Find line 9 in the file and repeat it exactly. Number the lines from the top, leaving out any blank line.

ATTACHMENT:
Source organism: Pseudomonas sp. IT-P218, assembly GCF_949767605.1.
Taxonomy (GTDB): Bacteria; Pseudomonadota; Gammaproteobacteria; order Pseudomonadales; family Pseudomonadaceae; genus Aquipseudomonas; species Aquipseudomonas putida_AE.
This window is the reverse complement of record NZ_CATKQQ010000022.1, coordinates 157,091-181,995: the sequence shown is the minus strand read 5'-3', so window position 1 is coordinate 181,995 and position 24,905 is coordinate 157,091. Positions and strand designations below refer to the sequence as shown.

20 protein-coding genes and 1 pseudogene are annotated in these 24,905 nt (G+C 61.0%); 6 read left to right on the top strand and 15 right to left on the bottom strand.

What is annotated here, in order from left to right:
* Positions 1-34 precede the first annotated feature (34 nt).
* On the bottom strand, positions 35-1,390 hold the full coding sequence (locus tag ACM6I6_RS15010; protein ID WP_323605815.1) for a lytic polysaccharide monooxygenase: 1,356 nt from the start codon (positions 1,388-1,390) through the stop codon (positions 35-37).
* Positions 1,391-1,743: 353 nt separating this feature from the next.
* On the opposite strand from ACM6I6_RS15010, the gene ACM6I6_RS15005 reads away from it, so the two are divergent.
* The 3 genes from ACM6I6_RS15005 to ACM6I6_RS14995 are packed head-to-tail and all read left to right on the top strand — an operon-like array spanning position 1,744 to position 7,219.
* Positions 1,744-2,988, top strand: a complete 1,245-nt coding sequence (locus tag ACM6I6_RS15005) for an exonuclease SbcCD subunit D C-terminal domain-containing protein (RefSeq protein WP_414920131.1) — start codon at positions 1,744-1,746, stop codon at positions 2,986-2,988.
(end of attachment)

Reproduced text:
* On the opposite strand from ACM6I6_RS15010, the gene ACM6I6_RS15005 reads away from it, so the two are divergent.